Self-love is incredibly important. By re-arranging the narratives and learning to love our imperfect selves we open up a whole world of happiness. We stop comparing ourselves to others and start living through trust rather than fear. Self-love is talked about so much and is something that we should all be trying to cultivate and embrace, but is it also an easy escape for self-abuse and self-inflicted suffering. Are we using the notion of self-love as a way to abuse our bodies?
Move your body with love
Moving our bodies because we love them is an excellent way to boost mood and self-esteem. Even going for a daily 10-minute walk can make you feel happier and reduce feelings of depression and anxiety. Yoga and dance can help us become in tune with our bodies and express ourselves creatively. Basically, movement as a form of self-care is good.
This is difficult to do though if you are one of the many people who struggle with body image issues. It is common for people to move their bodies as punishment for eating something or to allow themselves to eat something in the future. It’s movement to gain a desired acceptable shape. We are moving our bodies because we hate them not because we love them.
With the rise of #selflove on Instagram and videos of people doing workouts every day it can be easy to disguise our underlying hate for body positivity. We are being praised for snapping pics at the gym or encouraging people to work out in the same way that we are. But what we are missing is that these messages we think are motivational and positive may actually be triggering for others. Or it could be that they are triggering for us but we can push those feelings aside because we kid ourselves into thinking our obsessive working out is self-love when really it is us engaging in a form of self-hate.
How self-love might not look like we think it does
Part of self-love is doing things that help you grow and make you happy. A lot of people fall into the trap of forcing themselves to do these things because they think that they ”should”. Obviously, discipline is important but it’s equally as important to be able to distinguish between a reason and an excuse. Sometimes if you want to sit and watch TV after a long day that is perfectly fine and just what you need. We have entered into a world where we feel guilty for relaxing and not doing the ‘right’ thing.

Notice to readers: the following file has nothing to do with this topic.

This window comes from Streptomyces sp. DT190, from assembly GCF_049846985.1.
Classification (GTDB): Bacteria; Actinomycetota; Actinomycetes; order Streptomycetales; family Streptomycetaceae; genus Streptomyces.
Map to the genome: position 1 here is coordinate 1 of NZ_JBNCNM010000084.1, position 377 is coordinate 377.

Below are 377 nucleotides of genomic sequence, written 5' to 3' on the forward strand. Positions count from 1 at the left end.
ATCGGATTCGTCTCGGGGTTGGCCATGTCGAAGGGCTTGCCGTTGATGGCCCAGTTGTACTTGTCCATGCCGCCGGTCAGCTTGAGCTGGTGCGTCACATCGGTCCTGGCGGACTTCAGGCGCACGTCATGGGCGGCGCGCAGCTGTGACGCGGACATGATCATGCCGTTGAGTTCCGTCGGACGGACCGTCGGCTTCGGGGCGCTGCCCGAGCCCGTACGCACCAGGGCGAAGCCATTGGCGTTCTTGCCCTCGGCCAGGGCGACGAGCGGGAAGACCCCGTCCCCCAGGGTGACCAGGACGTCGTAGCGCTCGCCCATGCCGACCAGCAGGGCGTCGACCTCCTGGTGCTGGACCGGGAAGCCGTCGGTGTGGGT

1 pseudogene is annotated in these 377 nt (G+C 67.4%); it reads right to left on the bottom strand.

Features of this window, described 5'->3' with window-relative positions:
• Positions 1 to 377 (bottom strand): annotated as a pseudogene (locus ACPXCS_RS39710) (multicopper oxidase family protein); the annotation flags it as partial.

Self-love is about learning to listen to ourselves. It’s about tuning out the mental chatter and the opinions of others and truly acting in our best interests. This does include tough love and setting new habits such as meditation every day, but it also involves tuning in with what is right for us at that moment and not beating ourselves up for feeling sad or in a rut. Self-love is about loving where you are at while working towards being who you truly desire to be. It’s not about forcing yourself to do something you think you should for the hell of it.
How self-love can be distinguished from self-hate
The key thing that will determine whether you are acting out of self-love or self-hate is your desired outcome. Are you working out because you hate your body for not looking a certain way? If so you’re using it as a way to punish your body. The outcome of anything should always be to bring us joy, make us healthy, and help us feel fulfilled. A lot of confusion lies around the ‘healthy’ aspect. Healthy does not mean looking a certain way. Healthy means that you are thriving in your own body whatever that looks like. Healthy means having the energy to do things you want and feeling comfortable and vitalised within your body and mind.
It isn’t always easy to get to the route of your desired outcome. We have been told narratives all of our lives about what the right thing to do is and it can be difficult to unpick that and find your own unique essence. This isn’t as simple as saying “Ok, I’m doing this because I love myself, not because I hate myself.” It’s about sitting with the discomfort of relearning what it is in life that makes your soul come alive.
Quieten the mind and fill it with new stories.
Meditation and Mantras are really going to help you get to the root of your desires. Meditation helps separate thoughts from self and when we quieten the mind our intuition is able to shine through.
Mantras are a way of rewiring the brain. You can use mantras for anything from self-confidence to money. Mantras are small statements. Here are some examples:
“I am confident.”
“I am beautiful.”
“I am enough.”
” Money comes to me easily.”
” I am going to achieve my dreams.”
You can pick one of those mantras if they resonate with you or simply make up your own. Repeat it to yourself throughout the day, say it so often that it starts to become annoying and then some more. By repeating mantras we are telling our brains that this is our new story — we are changing our realities.
Realise that you are enough right now and that you will always be enough.